FDIC won’t be a pushover with WaMu suits

I was hoping the FDIC wouldn’t let JPMorgan Chase walk all over it by accepting responsibility for the investor lawsuits filed against JPMorgan Chase for the failed WaMu CDO securities, and it looks like the FDIC actually grew some backbone and is claiming JPMorgan Chase is attempting to rewrite history, and that they never agreed to accept responsibility for such lawsuits.

It would be a shame of JPMorgan Chase was allowed to bully its way into reaping even more benefit from the WaMu acquisition, and it looks like they aren’t going to be able to without a fight.

Chase phone abuse

This complaint sounds like it stems from the decision of a mindless corporatocracy that decide that robo-calls that bombarding someone with 20 calls per day is appropriate because each one costs only $0.001 each.

If I’m so much as 24 hours late on a payment with these people they seem to think it’s ok to bombard my house with endless calls about payment. 20+ was the lower limit, as it seems like they call every 15 minutes! Any advice on getting them to back the !@#$ off?

Chase’s technology doesn’t always work

I wouldn’t recommend anyone rely on Chase’s technology for anything that is important, as this story, and many others clearly show.

I am set-up for Chase to e-mail me 7 days before a bill is due. I’ve been a customer for over 15 years without problems. Last month, they didn’t notify me and that caused me to pay late when I suddenly realized that I hadn’t paid a bill in 5-6 weeks. They assessed a finance charge of (based on a whopping 28% interest rate). They (agent and supervisor) are stubborn and refuse to reverse even part of the charge. I carefully searched my email and spam folder and there is nothing there so I know I am right and not just making excuses.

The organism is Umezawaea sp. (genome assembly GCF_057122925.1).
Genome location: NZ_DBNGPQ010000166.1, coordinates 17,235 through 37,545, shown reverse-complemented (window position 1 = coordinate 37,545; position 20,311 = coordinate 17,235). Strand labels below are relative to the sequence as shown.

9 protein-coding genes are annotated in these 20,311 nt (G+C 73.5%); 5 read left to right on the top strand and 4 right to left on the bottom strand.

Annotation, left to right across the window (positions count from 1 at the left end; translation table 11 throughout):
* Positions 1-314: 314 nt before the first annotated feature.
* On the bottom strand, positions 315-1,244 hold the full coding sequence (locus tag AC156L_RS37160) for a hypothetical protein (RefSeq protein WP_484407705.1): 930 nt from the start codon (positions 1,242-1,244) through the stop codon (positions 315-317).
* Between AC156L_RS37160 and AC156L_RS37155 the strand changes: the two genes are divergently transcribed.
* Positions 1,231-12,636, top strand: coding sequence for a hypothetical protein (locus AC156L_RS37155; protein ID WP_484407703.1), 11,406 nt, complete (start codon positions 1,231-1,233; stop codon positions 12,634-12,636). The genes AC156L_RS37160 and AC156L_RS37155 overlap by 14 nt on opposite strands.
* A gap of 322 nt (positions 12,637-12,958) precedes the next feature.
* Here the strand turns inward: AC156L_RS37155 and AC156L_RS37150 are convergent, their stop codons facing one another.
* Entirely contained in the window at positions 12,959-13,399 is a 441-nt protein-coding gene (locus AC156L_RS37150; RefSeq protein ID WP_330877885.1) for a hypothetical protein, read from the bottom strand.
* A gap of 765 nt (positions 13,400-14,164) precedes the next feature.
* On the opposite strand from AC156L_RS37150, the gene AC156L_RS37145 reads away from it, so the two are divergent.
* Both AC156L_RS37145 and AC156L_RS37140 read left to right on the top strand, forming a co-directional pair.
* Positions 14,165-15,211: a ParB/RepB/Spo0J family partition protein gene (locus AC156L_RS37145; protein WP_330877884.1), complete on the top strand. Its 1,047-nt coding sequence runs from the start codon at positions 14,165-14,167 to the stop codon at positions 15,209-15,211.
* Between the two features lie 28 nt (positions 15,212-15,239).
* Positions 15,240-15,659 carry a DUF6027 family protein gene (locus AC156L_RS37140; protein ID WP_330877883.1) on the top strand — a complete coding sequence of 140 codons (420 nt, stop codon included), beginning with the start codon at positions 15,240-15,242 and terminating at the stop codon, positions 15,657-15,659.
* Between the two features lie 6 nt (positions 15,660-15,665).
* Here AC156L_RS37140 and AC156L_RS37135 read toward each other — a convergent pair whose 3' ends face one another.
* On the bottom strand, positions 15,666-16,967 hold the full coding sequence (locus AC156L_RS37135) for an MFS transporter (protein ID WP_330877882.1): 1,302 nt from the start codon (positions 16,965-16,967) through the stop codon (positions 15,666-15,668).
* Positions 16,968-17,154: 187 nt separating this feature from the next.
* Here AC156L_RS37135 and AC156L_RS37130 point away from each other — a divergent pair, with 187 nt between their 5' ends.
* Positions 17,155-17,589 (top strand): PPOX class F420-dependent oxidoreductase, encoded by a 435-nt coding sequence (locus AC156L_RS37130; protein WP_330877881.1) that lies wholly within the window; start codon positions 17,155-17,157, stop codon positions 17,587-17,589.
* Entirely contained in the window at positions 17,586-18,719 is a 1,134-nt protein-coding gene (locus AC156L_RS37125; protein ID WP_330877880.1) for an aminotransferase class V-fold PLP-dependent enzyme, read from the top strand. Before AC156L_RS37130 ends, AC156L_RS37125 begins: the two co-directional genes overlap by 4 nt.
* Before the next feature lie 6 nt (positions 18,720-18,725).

Here is the best suggestion someone had:

Best answer:

Answer by Steve D
You first need to check the terms of the e-mail notification. I would guess that the terms include a statement that non-receipt of a notification/alert does not alleviate you are the requirement that you make your payment on time nor does it imply any warranty on the part of Chase to ensure that you receive the alert.

Yes, of course Chase covered their butts in the fine print.  A bank whose customer service was actually based on maintaining relationships with the customers (i.e. NOT Chase) would probably have made an exception.

Given that Chase has had several failures of its online banking recently, you would think they’d tend to err on the side of it being their fault and let the customer slide.  But that isn’t how Chase works.

WaMu/Chase foreclosure because bank wasn’t diligent enough

Given some of the excessive harassment (which is illegal) that Chase has been accused of for some people in arrears on their loans, it is somewhat surprising that in this case they didn’t exhaustively attempt to get a response from the borrower for a loan months behind in payment.  But of course that is easily explained by the fact that Chase’s overall corporate demeanor seems to be split between being the bad buy and some serious ineptness.

Incidentally, despite the fact that this article starts out talking about Washington Mutual, the time frame puts the ownership solely in Chase’s hands, as this story began more than 8 months after Chase acquired WaMu.

Hans and Marina Oosterveen were in for a rude awakening the summer of 2009 when they arrived at one of the two houses they own in Haines City. Posted was a for sale sign, plus the locks had been changed. What they learned when the spoke to the real estate agent left them in shock. They had been foreclosed.

“There was a property manager who was supposed to pay the bills: utilities, insurance, taxes, mortgage, who decided to pocket the money,” said Stanz.

Yet the couple was says it was totally unaware anything was amiss. That was because they never received any notification from the mortgage holder, Washington Mutual, which was eventually seized by the federal government. Stanz placed the responsibility solely on Washington Mutual. Once monthly mortgage payments ceased being paid, it began sending notices to the Oosterveen. The problem was, the notices were going to the Haines City addresses, not the address in The Netherlands, which Stanz said the bank was fully aware was the permanent residence.

I had this happen with Countrywide Home Loans once. I had just switched to their electronic only bill service and expected it to work like paper bills, where you get an email telling you the bill is ready.  Countrywide however didn’t send such an email and expected you to download the bill on your own volition.  When I didn’t get notification of a bill and as a result didn’t make a mortgage payment, Countrywide called our rarely used home number over and over again for two weeks while we were on vacation, despite the fact that they had my cell phone number and email address.